Here from the back of the book cover one sees the other businesses which were located at the top of Fair Oaks Avenue.  Real estate, beauty salon and garden shop.

All what we could still use today.  With a little work and restoration, this stretch of North Fair Oaks Avenue could be as elegant as it once was, although it looks fairly nice even in its present state.

Here the Book Ends Hollywood Regency cottage today, although quite hidden by shrubbery, it appears in good repair.

Another shot, this one showing the interesting architectural gem just to the north.

And a shot of the Hollywood Regency mansion on the SW corner of Mariposa and Fair Oaks, alluded to in the previous shot.

This may have been built by the same designer at the Book Ends cottage.

Quite an ensemble, the two structures, don't you think?

Here 2648 North Fair Oaks, former home to the Mariposa Garden Shop.  You probably know that Mariposa is butterfly in Spanish, but our Mariposa was named after Mariposa County in Northern California.

Wouldn't it be nice if we had a garden shop here, as A.R. Verdier had back in the 1930's, which was open seven days a week, as posted in their ad?

And here is the site of Syd Winn's Beauty Salon, specializing in permanents, hair tinting, hair cutting according to his advertisement.

Now the site of the Little Red Hen Coffee Shop, and usually has the owner's Rolls Royce parked in front.  He drove it away just as I was taking this picture.  We'll have to go back for breakfast some time; this place looks more inviting than Syd Winn's Beauty Salon.

Does anyone have any memories of this area?  Please leave a comment about what you remember!

Saturday, July 13, 2013

Do You Miss the Marcell Inn? Try Julienne's Restaurant, Lake Avenue Adjacent!

Do you lament the passing of the Marcell Inn at the top of Lincoln Avenue?  Do not despair.  The spirit of Marcell lives on Mission Avenue between El Molino and Oak Knoll, the southerly extension of South Lake Avenue.  They are only open for breakfast and lunch and are well attended.  The spirit of a French inn is carried throughout, supplies pour le Picnic sur le Weekend are available, bakery with delectables, delicatessen with superb delicacies, and French gift items from jams to wines.  Enjoy!

Thursday, June 27, 2013


This was found behind the 1950's facade of the retail bays being renovated along Colorado Blvd.!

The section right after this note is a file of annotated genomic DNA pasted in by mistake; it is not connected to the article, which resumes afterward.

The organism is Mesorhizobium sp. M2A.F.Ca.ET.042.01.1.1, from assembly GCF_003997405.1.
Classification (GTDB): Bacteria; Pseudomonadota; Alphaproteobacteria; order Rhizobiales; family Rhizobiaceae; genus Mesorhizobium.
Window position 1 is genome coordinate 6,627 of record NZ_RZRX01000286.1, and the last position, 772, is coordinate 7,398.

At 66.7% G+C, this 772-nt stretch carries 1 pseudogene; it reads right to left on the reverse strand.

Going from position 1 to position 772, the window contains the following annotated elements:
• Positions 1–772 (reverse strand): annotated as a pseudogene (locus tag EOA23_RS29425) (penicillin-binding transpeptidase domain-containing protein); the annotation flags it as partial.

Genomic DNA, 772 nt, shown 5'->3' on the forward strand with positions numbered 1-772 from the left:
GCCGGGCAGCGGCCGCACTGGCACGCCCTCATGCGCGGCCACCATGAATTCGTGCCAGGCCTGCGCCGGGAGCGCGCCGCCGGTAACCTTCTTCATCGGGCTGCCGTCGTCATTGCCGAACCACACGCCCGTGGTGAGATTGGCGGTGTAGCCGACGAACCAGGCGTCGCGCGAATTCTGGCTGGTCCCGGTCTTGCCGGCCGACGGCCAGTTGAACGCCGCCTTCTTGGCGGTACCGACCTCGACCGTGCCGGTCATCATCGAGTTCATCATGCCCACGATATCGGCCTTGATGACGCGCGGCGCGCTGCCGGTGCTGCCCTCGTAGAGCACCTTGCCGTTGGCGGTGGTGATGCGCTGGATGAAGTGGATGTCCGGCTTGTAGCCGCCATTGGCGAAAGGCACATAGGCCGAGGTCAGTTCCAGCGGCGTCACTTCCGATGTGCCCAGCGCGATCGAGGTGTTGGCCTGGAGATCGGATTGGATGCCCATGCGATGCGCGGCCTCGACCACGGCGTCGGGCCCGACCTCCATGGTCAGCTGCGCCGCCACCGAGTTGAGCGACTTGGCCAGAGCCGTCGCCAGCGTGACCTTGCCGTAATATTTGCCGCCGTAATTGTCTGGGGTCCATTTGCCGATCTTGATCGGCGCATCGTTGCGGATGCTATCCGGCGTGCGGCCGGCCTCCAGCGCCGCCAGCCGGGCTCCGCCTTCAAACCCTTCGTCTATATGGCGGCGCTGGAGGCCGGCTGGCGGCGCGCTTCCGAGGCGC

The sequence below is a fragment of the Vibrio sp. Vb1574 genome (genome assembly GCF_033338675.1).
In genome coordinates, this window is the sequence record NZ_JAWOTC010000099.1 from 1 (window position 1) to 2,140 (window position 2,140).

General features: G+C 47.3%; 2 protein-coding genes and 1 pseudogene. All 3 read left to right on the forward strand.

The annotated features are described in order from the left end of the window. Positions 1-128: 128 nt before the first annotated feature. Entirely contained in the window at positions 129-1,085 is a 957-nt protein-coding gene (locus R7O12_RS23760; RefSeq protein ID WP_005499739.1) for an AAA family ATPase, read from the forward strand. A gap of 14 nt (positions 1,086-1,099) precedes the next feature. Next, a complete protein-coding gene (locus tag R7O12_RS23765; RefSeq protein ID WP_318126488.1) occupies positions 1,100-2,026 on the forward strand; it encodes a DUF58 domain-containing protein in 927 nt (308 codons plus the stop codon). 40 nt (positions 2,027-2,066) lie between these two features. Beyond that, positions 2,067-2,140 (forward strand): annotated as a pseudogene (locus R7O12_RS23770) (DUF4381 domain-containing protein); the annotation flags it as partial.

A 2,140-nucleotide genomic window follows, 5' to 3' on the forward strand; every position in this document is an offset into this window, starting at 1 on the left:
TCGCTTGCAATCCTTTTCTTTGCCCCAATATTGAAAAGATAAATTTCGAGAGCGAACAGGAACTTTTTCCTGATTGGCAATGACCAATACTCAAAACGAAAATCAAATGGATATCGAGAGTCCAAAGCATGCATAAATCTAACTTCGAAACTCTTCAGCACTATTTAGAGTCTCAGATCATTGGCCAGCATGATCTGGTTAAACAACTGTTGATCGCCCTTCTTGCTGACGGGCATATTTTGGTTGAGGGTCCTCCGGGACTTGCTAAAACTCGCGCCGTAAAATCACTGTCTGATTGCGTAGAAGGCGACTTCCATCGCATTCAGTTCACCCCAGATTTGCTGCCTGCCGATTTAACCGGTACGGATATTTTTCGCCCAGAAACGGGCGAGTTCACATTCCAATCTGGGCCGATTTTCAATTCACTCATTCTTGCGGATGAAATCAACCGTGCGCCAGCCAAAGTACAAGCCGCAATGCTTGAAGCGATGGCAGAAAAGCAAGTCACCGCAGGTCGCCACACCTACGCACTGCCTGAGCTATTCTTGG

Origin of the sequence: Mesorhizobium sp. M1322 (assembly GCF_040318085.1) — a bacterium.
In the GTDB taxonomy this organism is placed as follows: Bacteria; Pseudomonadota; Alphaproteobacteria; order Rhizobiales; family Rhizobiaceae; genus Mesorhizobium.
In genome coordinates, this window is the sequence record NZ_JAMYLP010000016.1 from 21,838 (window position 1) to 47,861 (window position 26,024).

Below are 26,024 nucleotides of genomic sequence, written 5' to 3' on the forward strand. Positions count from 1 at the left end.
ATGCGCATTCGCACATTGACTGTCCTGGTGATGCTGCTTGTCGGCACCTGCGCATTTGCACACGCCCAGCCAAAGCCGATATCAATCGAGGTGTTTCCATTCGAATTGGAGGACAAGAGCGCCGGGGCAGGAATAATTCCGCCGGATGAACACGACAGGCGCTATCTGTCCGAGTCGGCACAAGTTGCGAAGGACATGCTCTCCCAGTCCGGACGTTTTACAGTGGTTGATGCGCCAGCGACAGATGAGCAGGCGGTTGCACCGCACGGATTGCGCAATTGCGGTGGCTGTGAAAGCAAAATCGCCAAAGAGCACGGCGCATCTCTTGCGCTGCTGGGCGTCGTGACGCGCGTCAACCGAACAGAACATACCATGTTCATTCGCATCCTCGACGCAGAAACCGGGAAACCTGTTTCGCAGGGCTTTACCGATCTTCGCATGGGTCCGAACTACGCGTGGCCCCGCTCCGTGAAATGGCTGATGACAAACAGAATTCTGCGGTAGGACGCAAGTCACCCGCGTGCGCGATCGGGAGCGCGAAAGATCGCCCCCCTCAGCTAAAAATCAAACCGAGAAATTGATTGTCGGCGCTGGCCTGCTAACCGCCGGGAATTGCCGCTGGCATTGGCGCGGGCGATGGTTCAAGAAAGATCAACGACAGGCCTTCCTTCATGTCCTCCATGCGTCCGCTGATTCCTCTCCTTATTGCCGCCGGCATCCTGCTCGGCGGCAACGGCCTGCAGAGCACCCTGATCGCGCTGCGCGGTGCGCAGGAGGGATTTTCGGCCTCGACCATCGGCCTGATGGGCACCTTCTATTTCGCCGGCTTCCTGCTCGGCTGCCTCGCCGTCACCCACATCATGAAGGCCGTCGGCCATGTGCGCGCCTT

The retail bays are being restored and renovated to their 1920's appearance as part of the Hotel Constance restoration project, located on Colorado Blvd. from Mentor west to the Bank of America parking lot, with the most westerly bay being demolished, it being not of the same vintage as the rest. 

Under the 1950's facade covering we see an ancient king or philosopher in bas relief.  Could there be more of these allegorical figures under the blank and featureless newer facade?  Stay tuned!!!!!!!

Thursday, June 13, 2013

The Marcell Inn - The Signs

Still hoping to get one of these great signs.

Apparently, when prohibition ended in 1933, the Marcell Inn's popularity as an isolated speakeasy located in laxly patrolled by the L.A. County Sheriff dropped off, the isolated location became a liability and Marcell took to placing these signs on the more frequented highways and bi-ways in neighboring Pasadena and on North Foothill Blvd. which is now Altadena Drive.  Marcell wanted to make his place a watering hole and bookie joint for the horse racing crowd centered at the 1933 newly built and licensed for betting Santa Anita Racetrack in Arcadia, horse racing had been illegal in California since 1909 and was allowed in 1933 once again, so exciting illicit behavior supported by the mob changed from rum running to illegal gambling in the back rooms of the former speakeasys of the area.  The mob had to make money some way now that alcohol was once again legal.  A searchlight was mounted on a tower at the Marcell Inn to help late night gamblers find the joint up at the top of Lincoln from the adjacent North Foothill Blvd., which in those days was well traveled by all those heading to points north.  Seems Marcell didn't do too well with the gambling and dealings with the mob so he sold his joint to the Mount Lowe Military Academy in 1937 and the rest is history.

I am looking forward to getting one of these signs, as I plan to make my house a museum when I'm gone anyway.  Just have to save up the endowment; I'm working on that now!  I want to emulate, on a very, very small scale, W.R. Hearst, J.P. Getty and H. Huntington, leaving something for future generations.  You'll have to have reservations, like the Getty Malibu, and be bussed to the site in a small minibus, since there will be no parking on site.  Well, we can dream, can't we? 

Wednesday, April 24, 2013

The Marcell Inn, from the book: CURIOUS CALIFORNIA CUSTOMS, 1935

Just recently I received notice that signs from the Marcell Inn in Altadena have been found in an old Altadena barn. I'm still waiting to see pictures from that marvelous find and hope these artifacts of Altadena history will be preserved.  More on the Marcell Inn here:

Going through all my historical materials recently, I came across this article I wanted to share with you: 
From the book:  CURIOUS CALIFORNIA CUSTOMS, By Elisabeth Webb Herrick, Pacific Carbon and Printing Company, Los Angeles, California 1935

Marcell Inn, Los Angeles, California